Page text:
Send the link below via email or IMCopy
Present to your audienceStart remote presentation
- Invited audience members will follow you as you navigate and present
- People invited to a presentation do not need a Prezi account
- This link expires 10 minutes after you close the presentation
- A maximum of 30 users can follow your presentation
- Learn more about this feature in our knowledge base article
Do you really want to delete this prezi?
Neither you, nor the coeditors you shared it with will be able to recover it again.
Make your likes visible on Facebook?
You can change this under Settings & Account at any time.
Transcript of Greek Vases
Ajax and Achilles Playing Dice
Through the study of Greek Art, one can come to see how Greek Vases have the ability to be highly appreciated for their aesthetic values, rather than for their functional uses.
Michael C. Carlos Museum
Death of Sarpedon
*Discovered by the Corinthians c.700 BCE
*Athenians made the Black-Figure Technique their own.
*Athenian Black-Figure Technique proved to be successful by the way it rapidly enters markets that are mainly filled with Corinthian Ware.
Steps of the Black-Figure Technique
1. Painted with slip and the unpainted
portion is left on the front side.
2. Preliminary sketch done in charcoal.
3. Slip added to make silhouetted forms.
4. Details incised.
5. Some white clay might be added
particularly on women or animals.
6. Fired in kiln.
The Black-Figure Technique
*Slowly took over the Black-Figure Technique
*Dark and Light are reversed
(i.e. the figures are red and the background is black)
*Restored substance to the bodies and caused a heavy concentration on the bodies.
Understanding the Red-Figure Technique
1. Get a clay vase
2. Use a brush to paint thin black lines on the red
3. Background is painted black and the figures are
4. Red figures stand out against the black
5. Final Artwork = Red on Black
6. Fire in Kiln
The Red-Figure Technique
Lekythos (oil flask), ca. 470–460 B.C.;
* Dated back to 500 BCE
* Used almost exclusively for Lekythos (oil flasks)
* Grave offerings
* Used to resemble ivory/marble
* Light/white slip of kaolinite (clay)
Vase Cover from Centuripe
Close Up Paintings of the Vase from Centuripe
* Polychrome is the use of light brown or reddish
brown paint for male flesh in human figure scenes to
go with the normal.
* Made especially for funerary vases.
* Scenes are complex figure humans either taken from
myth or battle scenes.
* Vase painters with polychrome attempted to imitate
the varied colour scheme- also shown in "Free
* Vases from Corinth grouped around the work of a single artist or
a small circle of artist.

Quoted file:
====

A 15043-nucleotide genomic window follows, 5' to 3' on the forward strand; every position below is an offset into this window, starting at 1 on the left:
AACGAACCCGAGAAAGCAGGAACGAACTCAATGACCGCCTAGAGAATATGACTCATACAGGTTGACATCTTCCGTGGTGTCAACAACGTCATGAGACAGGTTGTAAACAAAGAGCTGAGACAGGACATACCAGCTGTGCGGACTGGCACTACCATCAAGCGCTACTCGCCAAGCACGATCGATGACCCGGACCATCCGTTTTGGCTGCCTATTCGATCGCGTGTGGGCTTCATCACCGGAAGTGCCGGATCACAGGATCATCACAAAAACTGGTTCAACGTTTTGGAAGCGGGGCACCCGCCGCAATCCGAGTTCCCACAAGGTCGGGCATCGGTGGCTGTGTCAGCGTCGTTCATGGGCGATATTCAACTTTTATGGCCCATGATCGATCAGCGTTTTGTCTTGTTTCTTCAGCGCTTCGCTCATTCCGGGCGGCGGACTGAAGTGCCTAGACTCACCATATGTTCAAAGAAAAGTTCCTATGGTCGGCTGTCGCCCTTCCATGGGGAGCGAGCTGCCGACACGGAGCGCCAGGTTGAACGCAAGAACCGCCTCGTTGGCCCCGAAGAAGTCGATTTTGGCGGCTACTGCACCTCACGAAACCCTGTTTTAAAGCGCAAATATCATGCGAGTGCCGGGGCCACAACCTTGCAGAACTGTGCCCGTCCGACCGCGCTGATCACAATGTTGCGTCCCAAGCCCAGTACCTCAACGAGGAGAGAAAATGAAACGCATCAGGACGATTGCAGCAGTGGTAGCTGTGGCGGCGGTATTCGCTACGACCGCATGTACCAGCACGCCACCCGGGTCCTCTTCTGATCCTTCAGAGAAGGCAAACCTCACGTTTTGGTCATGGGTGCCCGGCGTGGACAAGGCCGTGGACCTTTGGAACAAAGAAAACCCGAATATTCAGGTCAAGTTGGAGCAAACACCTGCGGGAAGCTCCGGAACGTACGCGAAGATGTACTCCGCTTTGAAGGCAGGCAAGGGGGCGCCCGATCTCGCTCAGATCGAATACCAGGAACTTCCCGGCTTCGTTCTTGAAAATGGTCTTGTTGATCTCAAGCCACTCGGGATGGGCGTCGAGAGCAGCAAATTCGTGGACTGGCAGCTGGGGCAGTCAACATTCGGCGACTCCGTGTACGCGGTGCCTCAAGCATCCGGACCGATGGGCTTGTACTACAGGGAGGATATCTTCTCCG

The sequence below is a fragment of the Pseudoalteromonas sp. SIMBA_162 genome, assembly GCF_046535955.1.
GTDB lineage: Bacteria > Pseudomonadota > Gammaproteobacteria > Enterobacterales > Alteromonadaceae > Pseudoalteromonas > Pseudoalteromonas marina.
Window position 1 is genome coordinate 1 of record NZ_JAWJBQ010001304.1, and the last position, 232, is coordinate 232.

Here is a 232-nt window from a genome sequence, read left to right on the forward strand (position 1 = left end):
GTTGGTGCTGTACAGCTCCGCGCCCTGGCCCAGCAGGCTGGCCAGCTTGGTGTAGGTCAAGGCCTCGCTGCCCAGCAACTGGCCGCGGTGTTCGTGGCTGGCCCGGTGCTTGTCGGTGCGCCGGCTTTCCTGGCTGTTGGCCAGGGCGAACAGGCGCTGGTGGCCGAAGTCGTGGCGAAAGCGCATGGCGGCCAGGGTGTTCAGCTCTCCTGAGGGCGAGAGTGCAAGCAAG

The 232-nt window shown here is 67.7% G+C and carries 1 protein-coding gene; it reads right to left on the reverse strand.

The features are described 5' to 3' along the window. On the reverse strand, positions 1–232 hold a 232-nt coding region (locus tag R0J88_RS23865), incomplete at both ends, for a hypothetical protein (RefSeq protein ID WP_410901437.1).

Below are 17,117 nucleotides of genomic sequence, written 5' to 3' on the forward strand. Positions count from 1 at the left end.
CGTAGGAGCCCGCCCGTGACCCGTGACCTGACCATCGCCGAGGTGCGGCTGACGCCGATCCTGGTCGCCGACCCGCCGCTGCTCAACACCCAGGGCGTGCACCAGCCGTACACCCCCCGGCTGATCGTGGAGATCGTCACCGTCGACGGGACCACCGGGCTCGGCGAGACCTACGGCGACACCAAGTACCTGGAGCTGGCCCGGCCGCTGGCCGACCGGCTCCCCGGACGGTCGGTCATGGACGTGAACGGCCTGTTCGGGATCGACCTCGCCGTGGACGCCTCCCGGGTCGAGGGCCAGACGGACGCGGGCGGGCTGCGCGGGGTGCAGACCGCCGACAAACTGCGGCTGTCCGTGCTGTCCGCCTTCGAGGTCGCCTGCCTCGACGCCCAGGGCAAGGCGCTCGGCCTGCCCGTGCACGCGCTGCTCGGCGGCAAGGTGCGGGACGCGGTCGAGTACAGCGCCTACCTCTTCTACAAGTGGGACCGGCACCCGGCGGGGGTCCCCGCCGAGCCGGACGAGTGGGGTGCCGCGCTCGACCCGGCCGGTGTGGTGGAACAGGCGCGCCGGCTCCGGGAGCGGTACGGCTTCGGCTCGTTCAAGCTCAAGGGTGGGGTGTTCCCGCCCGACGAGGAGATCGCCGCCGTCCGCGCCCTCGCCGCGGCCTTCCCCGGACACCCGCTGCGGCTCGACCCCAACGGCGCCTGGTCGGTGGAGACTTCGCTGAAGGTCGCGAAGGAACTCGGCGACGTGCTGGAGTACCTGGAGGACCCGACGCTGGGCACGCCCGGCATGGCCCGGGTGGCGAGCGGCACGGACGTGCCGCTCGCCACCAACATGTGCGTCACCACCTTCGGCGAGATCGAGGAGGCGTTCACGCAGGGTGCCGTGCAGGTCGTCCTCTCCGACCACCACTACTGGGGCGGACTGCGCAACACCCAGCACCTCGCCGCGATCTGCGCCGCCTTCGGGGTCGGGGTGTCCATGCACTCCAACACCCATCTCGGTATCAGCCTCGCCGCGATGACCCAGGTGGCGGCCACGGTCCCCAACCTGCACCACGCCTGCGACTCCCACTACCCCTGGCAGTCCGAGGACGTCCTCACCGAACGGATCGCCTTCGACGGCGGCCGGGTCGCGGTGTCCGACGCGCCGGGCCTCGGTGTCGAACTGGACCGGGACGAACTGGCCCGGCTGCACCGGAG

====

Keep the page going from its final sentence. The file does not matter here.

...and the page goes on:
* Chigi Olpe Plate III: known for refined polychrome technique in
black, reddish-purple, and yellowish-brown, displys unity
focusing on stages of maturation of the Corinthian male and
everyday lives of mortal, many unrelated scenes (hunts,
horsemanship, and hoplite battle).
* Polychrome Vase from Centuripe: originally broken into many
pieces, and put back together, consists of large 2 handled dish
and a cover, abstract drawings that are not very defined.
Greek, Attic, attributed to the Dinos Painter, ca. 430 BC Ceramic
Earliest known example of a wine jug (olpe)- assigned to late Corinthian Period
Painter of the Yale
Young Warrior Seated in front of a Gravestone
By: Ashley Rabl
Boardman, John. Greek Art. New York, NY: Thames and Hudson, 1996. Print.
Hurwit, Jeffrey M. "Reading the Chigi Vase." Hesperia: The Journal of the American
School of Classical Studies at Athens 71, no. 1 (Winter 2002): 1-22. Accessed
November 29, 2013. http://www.jstor.org/stable/3182058.
Noble, Joseph V. "The Technique of Attic Vase-Painting." American Journal of
Archaeology 64, no. 4 (October 1960): 307-18. Accessed November 17, 2013.
Oakley, John H. "State of the Discipline." American Journal of Archaeology 113:599
620. Accessed November 29, 2013. JSTOR.
Richter, Gisela M. A. "A Polychrome Vase from Centuripe." Metropolitan Museum
Studies 4, no. 1 (February 1932): 45-54. Accessed November 29, 2013.
Robertson, Martin. "Attic Red-Figure Vase-Painters." The Journal of Hellenic Studies 85
(1965): 90-101. Accessed November 20, 2013. JSTOR.
Schaus, Gerald P. "The Beginning of Greek Polychrome Painting." The Journal of
Hellenic Studies 108 (1988): 107-17. Accessed November 20, 2013.
Von Bothmer, Dietrich. "Painted Greek Vases." The Metropolitan Museum of Art
Bulletin 21, no. 1 (Summer 1962): 1-11. Accessed December 01, 2013.
Attributed to "Achilles Painter"
3rd - 2nd Century BCE